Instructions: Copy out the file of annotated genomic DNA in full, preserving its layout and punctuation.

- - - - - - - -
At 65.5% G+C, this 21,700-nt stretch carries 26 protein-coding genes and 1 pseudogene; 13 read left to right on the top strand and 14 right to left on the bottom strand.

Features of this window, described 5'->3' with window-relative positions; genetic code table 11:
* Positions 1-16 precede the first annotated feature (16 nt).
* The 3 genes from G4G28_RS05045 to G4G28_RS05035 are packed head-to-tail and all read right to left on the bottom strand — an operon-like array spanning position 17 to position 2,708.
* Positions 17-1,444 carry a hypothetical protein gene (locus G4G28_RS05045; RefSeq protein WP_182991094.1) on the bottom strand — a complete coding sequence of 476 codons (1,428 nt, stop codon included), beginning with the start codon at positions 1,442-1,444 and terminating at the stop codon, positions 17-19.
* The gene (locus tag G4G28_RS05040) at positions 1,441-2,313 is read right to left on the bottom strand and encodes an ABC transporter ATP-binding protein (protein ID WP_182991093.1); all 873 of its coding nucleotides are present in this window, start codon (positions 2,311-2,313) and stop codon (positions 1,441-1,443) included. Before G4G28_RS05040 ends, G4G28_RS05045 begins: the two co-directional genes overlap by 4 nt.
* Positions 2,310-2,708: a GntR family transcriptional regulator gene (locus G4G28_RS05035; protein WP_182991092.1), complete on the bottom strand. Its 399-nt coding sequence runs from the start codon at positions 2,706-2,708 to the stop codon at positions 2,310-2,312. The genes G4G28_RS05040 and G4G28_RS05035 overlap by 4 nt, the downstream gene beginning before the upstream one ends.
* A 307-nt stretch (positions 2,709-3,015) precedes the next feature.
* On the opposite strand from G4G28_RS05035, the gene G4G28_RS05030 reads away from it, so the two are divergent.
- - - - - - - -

At 65.5% G+C, this 21,700-nt stretch carries 26 protein-coding genes and 1 pseudogene; 13 read left to right on the top strand and 14 right to left on the bottom strand.

Features of this window, described 5'->3' with window-relative positions; genetic code table 11:
* Positions 1-16 precede the first annotated feature (16 nt).
* The 3 genes from G4G28_RS05045 to G4G28_RS05035 are packed head-to-tail and all read right to left on the bottom strand — an operon-like array spanning position 17 to position 2,708.
* Positions 17-1,444 carry a hypothetical protein gene (locus G4G28_RS05045; RefSeq protein WP_182991094.1) on the bottom strand — a complete coding sequence of 476 codons (1,428 nt, stop codon included), beginning with the start codon at positions 1,442-1,444 and terminating at the stop codon, positions 17-19.
* The gene (locus tag G4G28_RS05040) at positions 1,441-2,313 is read right to left on the bottom strand and encodes an ABC transporter ATP-binding protein (protein ID WP_182991093.1); all 873 of its coding nucleotides are present in this window, start codon (positions 2,311-2,313) and stop codon (positions 1,441-1,443) included. Before G4G28_RS05040 ends, G4G28_RS05045 begins: the two co-directional genes overlap by 4 nt.
* Positions 2,310-2,708: a GntR family transcriptional regulator gene (locus G4G28_RS05035; protein WP_182991092.1), complete on the bottom strand. Its 399-nt coding sequence runs from the start codon at positions 2,706-2,708 to the stop codon at positions 2,310-2,312. The genes G4G28_RS05040 and G4G28_RS05035 overlap by 4 nt, the downstream gene beginning before the upstream one ends.
* A 307-nt stretch (positions 2,709-3,015) precedes the next feature.
* On the opposite strand from G4G28_RS05035, the gene G4G28_RS05030 reads away from it, so the two are divergent.